Alex Grand: When you’re talking about those editors, the ones that kind of let your creativity go and others that were kind of making, I guess, artificial boundaries on the work. Um. While you’re doing all that and you’re kind of bringing some Kirby energy, did you find it? Was it fun, or was it more of a struggle of working with them and then being bringing classic Marvel while also introducing like a new your own style of material, all kind of in one thing?

Steve Rude: Have you ever heard the phrase life is who you work with? Yes. Okay, well, I made it up. That’s one of my original quotes right there. That kind of sums that should answer your question right there. Read between the lines.

Bill Field: So I really enjoyed your Captain America, uh, that you did with, uh, Mike.

Steve Rude: Oh, Mike. Mike Royer. Yeah, yeah.

Bill Field: How how was that to work with him? Because I know you’ve always really admired him. Was it everything you expected it to be?

Steve Rude: Yeah. I think it was um, like, is a is a pretty undersung guy. And I think he has a sense of inferiority sometimes. Um. And I wanted to do what I could. Uh, to to get them working for a company. He normally isn’t associated with this, as I wasn’t. I wanted to bring them in and kind of like, hear. Uh, Mike, you’ve got some good work here. I want you to eat this stuff, and and, uh, you know, that’s kind of what it was. It was a gesture of. Of of, um, of getting him paid for something that maybe he was not getting at the time.

Alex Grand: Hulk versus Superman. Did you enjoy working on that title?

Steve Rude: Um, I did, but I was working with an editor that I did not care for very much. And that was another case of, uh, of putting up roadblocks where I thought it was stupid. What I remember that was the time I came into conflict with, uh, copyright. I couldn’t put anything in there that I thought was fun. I mean, even if you. This continued with DC forever, which I think is preposterous, and I think it has a lot to do with the lawyers calling the shots over the creative people. But people make up their own rules in life. Right. And the rules at DC were you can’t have anything in your book that’s even remotely copyrighted. Well, to them, the entire world is copyrighted down to a little, uh, a little Starbucks symbol. You know, this is asinine. This is just plain stupid. So according to my rules, um, that stuff is harming nobody. It’s entertaining everyone. But for some reason. Certain mindsets come in and they take all the fun out of doing comics. And to this day, uh, I fight with DC all the time about that kind of stuff. And that’s one of the reasons I don’t want to. I don’t want to ever work for them. Really.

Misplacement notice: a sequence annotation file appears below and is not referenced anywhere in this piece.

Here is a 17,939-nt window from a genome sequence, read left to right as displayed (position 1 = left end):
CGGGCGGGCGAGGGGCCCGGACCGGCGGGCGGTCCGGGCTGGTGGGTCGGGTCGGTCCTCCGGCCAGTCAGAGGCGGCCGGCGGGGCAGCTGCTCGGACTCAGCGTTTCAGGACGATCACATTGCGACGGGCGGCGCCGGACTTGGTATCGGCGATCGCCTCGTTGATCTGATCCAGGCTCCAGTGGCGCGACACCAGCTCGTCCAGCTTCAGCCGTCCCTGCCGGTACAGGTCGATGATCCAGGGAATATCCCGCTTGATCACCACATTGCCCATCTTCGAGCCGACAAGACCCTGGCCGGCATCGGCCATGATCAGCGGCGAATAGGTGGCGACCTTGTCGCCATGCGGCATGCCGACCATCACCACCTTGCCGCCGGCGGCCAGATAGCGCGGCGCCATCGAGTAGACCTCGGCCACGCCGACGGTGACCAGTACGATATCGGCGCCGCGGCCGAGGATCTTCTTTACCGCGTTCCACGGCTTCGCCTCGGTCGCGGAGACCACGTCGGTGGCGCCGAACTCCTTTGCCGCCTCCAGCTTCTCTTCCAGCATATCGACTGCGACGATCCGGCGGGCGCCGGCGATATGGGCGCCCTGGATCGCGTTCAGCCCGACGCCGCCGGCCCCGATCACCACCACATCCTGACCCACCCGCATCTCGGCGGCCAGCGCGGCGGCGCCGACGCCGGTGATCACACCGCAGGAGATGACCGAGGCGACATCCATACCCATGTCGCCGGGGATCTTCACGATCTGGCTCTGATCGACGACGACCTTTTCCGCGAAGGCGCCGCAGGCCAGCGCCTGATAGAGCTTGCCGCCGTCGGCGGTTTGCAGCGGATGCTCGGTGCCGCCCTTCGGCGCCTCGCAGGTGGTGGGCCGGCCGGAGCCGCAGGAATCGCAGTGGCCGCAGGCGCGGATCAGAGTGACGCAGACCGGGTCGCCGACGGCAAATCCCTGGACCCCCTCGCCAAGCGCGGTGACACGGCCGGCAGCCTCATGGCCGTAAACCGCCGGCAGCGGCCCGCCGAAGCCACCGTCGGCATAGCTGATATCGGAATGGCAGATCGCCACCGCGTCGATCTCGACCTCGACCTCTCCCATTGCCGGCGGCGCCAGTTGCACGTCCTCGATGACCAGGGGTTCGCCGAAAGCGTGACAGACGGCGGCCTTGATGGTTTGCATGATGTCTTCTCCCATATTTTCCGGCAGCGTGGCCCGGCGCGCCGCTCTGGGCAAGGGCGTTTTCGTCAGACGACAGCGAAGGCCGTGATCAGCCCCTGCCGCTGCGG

Bill Field: Let’s get to The moth. Uh, at Dark Horse. Uh, how was that experience? Gary Martin, the series, uh, what was your narrative? Uh, mission on that one?

Steve Rude: The moth came about because of, uh, actually was during the image period. And they, uh, were doing these trading card things and some of the image people came over to me and said, can you invent some characters that we’re doing for creator original set of trading cards? That’s literally where it came from. So I came up with two characters, The Moth and The Silencer, and that’s where those came about. And uh, and then from there, you know, certain things took place where I was forced to develop the character. And one of the things that was most in my mind was, why would a guy wear a costume? Well, if he’s in the circus, that’s what they do. They wear costumes. So that’s where the circus angle came in. I wanted to collaborator. So I got in touch with Gary Martin, the inker for Nexus, and we just kind of talked about stuff, and I would come up with all these ideas and he would contribute a few things here and there, because, again, I had this rush of feelings that would just come out. It’s like when you ask writers, you know, where did these ideas come from? Well, anywhere they come from inside of you. And, um, the writers were will always say the same thing. I don’t know where they come from when they talk to me. I know I’m on the right track. They always mention that they talk to me. And that’s a very bizarre human phenomenon, isn’t it? Fictional characters talking to you.